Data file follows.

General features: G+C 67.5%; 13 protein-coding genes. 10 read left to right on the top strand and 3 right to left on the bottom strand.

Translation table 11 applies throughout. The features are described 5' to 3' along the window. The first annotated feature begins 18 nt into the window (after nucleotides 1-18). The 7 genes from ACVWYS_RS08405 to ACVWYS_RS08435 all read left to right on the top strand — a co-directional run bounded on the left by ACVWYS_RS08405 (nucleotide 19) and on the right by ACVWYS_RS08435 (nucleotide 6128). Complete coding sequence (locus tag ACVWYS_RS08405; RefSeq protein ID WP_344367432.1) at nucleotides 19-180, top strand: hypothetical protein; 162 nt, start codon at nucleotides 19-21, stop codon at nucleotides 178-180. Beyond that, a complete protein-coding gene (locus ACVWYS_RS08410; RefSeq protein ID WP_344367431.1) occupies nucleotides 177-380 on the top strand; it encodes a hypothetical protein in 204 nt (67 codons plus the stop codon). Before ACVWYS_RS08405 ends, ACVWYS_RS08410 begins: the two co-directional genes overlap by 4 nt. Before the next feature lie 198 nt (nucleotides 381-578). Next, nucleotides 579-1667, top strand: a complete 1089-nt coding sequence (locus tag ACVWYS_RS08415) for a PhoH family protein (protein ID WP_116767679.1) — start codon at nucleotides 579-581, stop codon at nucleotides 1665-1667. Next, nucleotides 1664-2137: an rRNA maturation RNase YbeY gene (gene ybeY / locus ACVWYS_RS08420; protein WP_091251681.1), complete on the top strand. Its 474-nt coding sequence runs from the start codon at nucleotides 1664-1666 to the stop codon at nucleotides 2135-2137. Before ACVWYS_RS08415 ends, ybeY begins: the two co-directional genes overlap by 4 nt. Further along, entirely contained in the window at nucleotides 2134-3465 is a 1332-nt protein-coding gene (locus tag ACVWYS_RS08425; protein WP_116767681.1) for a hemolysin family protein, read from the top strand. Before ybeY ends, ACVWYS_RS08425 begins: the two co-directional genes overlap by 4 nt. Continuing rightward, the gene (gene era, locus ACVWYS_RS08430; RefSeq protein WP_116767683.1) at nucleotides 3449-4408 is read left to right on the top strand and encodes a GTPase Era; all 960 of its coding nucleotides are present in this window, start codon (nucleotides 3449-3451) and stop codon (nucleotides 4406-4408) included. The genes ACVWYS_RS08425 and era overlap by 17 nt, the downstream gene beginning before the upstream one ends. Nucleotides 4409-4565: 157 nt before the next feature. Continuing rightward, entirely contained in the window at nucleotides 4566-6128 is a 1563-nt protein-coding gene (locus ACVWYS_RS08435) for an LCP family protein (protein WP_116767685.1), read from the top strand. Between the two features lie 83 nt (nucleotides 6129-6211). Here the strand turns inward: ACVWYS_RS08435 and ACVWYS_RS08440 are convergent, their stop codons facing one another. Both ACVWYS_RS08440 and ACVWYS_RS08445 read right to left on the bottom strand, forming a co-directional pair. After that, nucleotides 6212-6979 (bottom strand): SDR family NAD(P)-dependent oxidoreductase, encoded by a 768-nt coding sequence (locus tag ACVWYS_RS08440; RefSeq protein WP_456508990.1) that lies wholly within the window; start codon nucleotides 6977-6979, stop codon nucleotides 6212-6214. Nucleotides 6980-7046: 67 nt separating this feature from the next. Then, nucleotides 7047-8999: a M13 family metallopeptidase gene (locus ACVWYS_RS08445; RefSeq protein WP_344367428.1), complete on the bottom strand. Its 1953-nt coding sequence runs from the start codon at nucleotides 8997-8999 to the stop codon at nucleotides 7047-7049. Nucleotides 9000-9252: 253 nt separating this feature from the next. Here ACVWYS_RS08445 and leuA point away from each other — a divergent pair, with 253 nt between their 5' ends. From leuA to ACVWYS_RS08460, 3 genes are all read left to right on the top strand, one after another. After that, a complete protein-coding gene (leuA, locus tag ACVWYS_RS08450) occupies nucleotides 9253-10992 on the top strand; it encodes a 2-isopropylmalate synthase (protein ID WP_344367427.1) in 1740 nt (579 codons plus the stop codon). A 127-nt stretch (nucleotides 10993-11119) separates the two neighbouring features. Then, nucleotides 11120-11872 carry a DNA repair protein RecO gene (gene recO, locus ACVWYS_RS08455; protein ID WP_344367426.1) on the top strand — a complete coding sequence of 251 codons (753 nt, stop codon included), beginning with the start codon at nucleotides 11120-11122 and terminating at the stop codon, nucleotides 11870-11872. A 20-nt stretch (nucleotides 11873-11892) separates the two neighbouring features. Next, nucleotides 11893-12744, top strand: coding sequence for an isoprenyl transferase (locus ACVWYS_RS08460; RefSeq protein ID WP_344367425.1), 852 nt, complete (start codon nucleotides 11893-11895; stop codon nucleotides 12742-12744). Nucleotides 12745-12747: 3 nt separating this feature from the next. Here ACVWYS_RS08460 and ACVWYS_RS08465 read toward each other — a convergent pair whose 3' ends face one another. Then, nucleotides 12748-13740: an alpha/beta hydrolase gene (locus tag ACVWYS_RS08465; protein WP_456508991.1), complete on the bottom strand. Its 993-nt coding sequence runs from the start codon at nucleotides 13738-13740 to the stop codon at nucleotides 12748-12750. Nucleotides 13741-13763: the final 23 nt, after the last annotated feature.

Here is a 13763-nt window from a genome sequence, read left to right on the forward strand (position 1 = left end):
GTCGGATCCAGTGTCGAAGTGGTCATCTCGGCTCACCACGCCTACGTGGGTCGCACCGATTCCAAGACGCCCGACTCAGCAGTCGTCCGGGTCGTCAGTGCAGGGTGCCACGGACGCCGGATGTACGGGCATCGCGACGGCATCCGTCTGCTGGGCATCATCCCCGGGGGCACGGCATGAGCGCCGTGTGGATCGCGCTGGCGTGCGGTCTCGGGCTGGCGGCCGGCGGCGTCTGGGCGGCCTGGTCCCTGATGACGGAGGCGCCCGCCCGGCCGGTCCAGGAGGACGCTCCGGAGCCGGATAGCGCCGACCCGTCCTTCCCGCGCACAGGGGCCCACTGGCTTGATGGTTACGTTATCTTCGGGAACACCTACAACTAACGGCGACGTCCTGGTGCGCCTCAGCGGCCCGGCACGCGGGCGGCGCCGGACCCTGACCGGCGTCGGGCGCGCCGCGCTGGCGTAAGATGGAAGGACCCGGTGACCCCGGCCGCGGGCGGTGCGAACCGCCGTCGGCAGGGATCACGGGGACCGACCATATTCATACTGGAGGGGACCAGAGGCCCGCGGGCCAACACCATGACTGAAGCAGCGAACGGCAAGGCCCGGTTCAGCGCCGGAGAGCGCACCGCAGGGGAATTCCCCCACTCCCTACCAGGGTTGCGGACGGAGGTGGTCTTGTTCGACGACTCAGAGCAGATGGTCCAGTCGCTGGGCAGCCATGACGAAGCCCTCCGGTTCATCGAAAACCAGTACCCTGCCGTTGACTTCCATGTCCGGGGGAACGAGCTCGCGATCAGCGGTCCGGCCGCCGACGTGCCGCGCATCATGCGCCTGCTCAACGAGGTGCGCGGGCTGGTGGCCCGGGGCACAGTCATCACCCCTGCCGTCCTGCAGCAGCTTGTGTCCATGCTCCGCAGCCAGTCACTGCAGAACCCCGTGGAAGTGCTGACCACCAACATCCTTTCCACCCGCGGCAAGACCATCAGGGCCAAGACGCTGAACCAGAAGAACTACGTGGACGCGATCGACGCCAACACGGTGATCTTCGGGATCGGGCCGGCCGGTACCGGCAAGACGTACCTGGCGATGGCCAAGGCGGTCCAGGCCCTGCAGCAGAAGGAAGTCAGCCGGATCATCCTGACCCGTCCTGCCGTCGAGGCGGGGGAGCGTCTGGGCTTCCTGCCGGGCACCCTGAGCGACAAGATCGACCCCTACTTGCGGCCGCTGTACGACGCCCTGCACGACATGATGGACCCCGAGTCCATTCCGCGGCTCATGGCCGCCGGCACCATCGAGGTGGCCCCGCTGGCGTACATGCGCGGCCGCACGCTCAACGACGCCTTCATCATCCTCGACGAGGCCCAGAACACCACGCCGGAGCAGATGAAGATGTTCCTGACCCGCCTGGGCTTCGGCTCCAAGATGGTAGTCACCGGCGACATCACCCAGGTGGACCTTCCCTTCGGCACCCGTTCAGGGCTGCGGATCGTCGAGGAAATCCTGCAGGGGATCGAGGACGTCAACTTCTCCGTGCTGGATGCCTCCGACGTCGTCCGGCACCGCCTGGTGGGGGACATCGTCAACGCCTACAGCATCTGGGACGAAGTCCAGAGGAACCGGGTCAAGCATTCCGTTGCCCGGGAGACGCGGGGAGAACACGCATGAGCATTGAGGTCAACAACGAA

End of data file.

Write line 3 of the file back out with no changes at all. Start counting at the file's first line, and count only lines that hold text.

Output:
Here is a 13763-nt window from a genome sequence, read left to right on the forward strand (position 1 = left end):